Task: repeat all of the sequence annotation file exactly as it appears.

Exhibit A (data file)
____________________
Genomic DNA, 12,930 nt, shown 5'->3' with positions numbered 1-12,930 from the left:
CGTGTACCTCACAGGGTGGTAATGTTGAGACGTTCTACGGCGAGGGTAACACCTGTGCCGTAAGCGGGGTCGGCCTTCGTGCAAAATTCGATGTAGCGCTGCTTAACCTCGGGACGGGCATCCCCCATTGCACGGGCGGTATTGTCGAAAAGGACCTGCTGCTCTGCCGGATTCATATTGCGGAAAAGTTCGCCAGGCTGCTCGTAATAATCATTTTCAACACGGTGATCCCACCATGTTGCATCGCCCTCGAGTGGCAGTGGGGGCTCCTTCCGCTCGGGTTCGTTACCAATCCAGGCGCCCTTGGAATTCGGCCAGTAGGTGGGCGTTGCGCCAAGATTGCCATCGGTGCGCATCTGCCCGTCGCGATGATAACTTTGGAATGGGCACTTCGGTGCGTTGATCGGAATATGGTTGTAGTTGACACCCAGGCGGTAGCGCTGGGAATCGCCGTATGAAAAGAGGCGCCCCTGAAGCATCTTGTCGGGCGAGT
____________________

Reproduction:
Genomic DNA, 12,930 nt, shown 5'->3' with positions numbered 1-12,930 from the left:
CGTGTACCTCACAGGGTGGTAATGTTGAGACGTTCTACGGCGAGGGTAACACCTGTGCCGTAAGCGGGGTCGGCCTTCGTGCAAAATTCGATGTAGCGCTGCTTAACCTCGGGACGGGCATCCCCCATTGCACGGGCGGTATTGTCGAAAAGGACCTGCTGCTCTGCCGGATTCATATTGCGGAAAAGTTCGCCAGGCTGCTCGTAATAATCATTTTCAACACGGTGATCCCACCATGTTGCATCGCCCTCGAGTGGCAGTGGGGGCTCCTTCCGCTCGGGTTCGTTACCAATCCAGGCGCCCTTGGAATTCGGCCAGTAGGTGGGCGTTGCGCCAAGATTGCCATCGGTGCGCATCTGCCCGTCGCGATGATAACTTTGGAATGGGCACTTCGGTGCGTTGATCGGAATATGGTTGTAGTTGACACCCAGGCGGTAGCGCTGGGAATCGCCGTATGAAAAGAGGCGCCCCTGAAGCATCTTGTCGGGCGAGT